South Florida’s Caribbean and diplomatic communities are in mourning.
The two-time Barbados consul general in Miami, Colin Mayers, died unexpectedly in Miami on Friday, his daughter Jeannine Mayers confirmed. He was 75.
“There was not a person that he met that had a need that he didn't try to meet. He would give you the shirt off his back. He loved his family, friends and Bajan community with his whole heart,” she said. “He had a charismatic personality and a smile that could light up a room. The void felt by his loss can only be filled by knowing how dearly he was loved and will be missed. He lived every day to the fullest and with no regrets. Heaven got another angel today and he is at home with the Lord.”
She added that her father was “a loving, generous, thoughtful and selfless man.”
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Mayers’ death came on the day he was scheduled to attend a lunch welcoming him as the new dean of the international consular corps in Miami, succeeding Saint Lucia Consul General Kent Hippolyte.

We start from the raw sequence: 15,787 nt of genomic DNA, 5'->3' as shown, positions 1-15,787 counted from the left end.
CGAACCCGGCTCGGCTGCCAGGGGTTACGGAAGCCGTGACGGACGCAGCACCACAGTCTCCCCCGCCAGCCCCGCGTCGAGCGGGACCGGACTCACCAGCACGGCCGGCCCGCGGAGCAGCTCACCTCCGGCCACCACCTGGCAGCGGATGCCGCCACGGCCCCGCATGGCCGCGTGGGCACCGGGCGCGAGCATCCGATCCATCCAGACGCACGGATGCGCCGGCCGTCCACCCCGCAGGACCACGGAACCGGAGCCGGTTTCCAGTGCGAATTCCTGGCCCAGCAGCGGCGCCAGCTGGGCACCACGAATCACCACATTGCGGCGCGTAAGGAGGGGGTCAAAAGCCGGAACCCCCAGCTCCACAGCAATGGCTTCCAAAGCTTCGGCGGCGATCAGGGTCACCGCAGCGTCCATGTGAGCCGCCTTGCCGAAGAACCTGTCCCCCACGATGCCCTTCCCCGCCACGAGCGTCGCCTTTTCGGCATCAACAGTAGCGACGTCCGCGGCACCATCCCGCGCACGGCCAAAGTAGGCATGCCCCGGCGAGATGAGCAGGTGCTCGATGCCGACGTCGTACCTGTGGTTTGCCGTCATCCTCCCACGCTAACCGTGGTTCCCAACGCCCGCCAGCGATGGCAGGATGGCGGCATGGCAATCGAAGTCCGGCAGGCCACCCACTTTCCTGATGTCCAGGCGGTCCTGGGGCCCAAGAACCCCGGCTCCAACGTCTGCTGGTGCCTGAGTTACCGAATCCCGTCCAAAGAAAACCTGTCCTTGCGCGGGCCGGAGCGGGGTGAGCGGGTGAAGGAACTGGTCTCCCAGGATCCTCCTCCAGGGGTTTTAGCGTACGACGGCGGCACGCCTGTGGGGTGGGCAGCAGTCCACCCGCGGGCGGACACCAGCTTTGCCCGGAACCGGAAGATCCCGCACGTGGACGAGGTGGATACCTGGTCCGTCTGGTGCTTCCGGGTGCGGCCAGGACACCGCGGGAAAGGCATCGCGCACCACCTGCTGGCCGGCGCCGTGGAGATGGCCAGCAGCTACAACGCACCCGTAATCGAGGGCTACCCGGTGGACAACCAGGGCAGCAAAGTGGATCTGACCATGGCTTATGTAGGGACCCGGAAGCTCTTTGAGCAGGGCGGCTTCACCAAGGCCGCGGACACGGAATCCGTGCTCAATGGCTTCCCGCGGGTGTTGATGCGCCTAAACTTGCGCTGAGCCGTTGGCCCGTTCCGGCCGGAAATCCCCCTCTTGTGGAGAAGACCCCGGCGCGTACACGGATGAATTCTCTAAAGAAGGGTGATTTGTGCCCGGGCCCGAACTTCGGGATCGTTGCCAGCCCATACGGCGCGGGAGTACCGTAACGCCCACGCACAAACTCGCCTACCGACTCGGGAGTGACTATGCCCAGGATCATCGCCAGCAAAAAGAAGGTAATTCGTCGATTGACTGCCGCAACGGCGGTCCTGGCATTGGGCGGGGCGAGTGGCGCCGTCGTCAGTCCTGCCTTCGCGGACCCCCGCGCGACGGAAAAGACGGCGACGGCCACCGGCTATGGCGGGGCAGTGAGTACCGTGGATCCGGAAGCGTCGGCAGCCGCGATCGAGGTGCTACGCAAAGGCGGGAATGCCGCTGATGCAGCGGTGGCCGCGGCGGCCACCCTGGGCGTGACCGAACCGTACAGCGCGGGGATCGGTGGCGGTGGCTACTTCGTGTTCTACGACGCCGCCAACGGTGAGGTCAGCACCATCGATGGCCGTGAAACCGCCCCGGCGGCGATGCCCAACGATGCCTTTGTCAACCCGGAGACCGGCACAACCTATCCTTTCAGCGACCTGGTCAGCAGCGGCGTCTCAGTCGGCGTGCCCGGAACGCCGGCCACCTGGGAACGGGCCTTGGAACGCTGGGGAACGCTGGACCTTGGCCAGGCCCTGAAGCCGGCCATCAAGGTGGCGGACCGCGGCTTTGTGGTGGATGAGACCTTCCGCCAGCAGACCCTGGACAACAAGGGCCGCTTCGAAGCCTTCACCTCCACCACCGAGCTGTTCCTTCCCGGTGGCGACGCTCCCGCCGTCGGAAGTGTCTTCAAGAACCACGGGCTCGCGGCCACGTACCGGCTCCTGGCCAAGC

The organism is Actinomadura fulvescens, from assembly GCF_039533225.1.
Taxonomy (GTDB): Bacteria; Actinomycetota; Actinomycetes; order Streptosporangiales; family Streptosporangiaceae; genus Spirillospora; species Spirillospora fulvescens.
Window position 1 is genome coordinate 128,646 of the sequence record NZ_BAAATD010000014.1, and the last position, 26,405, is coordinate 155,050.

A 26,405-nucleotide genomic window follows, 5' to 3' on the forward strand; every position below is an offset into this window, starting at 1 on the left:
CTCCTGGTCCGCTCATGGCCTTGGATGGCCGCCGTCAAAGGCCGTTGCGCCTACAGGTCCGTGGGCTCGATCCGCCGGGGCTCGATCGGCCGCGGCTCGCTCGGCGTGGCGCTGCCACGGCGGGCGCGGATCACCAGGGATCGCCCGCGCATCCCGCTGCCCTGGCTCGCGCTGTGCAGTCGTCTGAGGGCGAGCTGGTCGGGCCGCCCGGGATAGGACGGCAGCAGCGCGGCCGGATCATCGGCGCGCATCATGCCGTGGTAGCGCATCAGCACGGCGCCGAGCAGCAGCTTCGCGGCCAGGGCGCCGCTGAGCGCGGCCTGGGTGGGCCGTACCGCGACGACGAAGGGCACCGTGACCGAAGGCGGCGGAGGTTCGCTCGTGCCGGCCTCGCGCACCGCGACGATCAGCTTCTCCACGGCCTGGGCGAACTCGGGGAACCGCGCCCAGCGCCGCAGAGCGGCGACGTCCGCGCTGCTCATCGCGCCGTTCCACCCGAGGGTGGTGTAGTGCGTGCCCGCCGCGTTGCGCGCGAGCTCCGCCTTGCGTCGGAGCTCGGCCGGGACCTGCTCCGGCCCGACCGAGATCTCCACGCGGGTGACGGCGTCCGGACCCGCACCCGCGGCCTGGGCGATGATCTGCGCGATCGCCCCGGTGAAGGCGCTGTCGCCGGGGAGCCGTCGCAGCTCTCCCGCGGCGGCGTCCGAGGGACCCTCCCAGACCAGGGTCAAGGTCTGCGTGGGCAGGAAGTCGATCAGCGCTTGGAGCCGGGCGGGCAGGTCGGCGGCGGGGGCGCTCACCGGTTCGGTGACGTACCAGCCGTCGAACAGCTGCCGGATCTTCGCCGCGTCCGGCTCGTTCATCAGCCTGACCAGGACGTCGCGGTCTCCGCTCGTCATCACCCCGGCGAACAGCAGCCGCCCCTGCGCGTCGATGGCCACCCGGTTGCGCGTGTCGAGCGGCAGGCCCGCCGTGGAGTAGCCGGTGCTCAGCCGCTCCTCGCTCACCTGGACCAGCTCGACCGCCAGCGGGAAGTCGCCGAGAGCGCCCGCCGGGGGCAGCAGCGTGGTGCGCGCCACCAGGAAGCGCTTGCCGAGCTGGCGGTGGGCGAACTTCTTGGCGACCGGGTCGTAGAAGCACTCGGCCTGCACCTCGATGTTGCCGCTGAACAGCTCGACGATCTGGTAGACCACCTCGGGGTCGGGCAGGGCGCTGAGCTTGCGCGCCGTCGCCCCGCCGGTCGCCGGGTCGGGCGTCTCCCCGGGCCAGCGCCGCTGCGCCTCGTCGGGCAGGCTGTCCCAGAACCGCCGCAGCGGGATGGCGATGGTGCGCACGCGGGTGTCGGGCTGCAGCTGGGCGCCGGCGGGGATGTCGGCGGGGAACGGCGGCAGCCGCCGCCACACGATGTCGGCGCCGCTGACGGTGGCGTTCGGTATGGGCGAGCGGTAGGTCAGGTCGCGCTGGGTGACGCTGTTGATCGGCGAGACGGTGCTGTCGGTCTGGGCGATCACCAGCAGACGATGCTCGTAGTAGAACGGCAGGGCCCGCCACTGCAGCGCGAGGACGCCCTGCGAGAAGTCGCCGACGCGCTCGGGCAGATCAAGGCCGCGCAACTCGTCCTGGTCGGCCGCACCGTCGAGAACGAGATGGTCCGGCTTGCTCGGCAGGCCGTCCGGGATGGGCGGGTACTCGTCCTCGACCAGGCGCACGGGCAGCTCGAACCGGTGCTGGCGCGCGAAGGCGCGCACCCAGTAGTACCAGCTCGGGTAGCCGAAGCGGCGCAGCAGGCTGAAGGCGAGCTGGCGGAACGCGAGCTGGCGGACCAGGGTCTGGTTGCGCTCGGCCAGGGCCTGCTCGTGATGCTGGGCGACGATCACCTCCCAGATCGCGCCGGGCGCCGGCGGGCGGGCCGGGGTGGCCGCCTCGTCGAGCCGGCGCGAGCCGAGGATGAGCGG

One of the largest consular representations in the United States, the Miami corps includes diplomats and representatives of foreign governments. In his new role, Mayers would have been responsible for meeting with local leaders and representing the corps at various events.
Mayers first served as Barbados consul general for seven months in 1994. He returned in January 2008 following elections in the Caribbean nation. In addition to Florida, his jurisdiction included Alabama, Arkansas, Georgia, Kentucky, Louisiana, Mississippi, North Carolina, South Carolina, Tennessee and Texas.
“Colin has been a staunch advocate of all things Barbados,” the Carrie Lynn Grazette Cancer Foundation of Atlanta posted on Facebook. “He has encouraged and supported the mission of this foundation from its inception.”
Mayers’ advocacy and promotion of Barbados, its culture and authors extended beyond the Barbadian community.
“He was very supportive of the local Caribbean community,” said Miami attorney Marlon Hill, a Jamaican American.
Hill said Mayers, a pilot and graduate of Embry-Riddle Aeronautical University in Daytona Beach, died of a heart attack.
He had been making plans to attend the 44th annual Florida Caribbean Students Association Leadership Conference next week at Embry-Riddle.
After learning about Mayers’ death, Barbados author and long-time friend Enrico Downer wrote on Facebook Friday: “I have a heavy heart.”
Mayers, Downer later said, “was instrumental in promoting my books wherever there was a gathering of Barbadians since they are all related to Barbados.” Passionate about cricket, Mayers “was was an avid sportsman in Barbados in his earlier years,” Dowers added.
In addition to his daughter, Jeannine, Mayers is survived by his wife, Elicia, his daughter, Sonja Darby, and son-in-law, Keith, a grandson, Austin Darby, and a host of family and friends.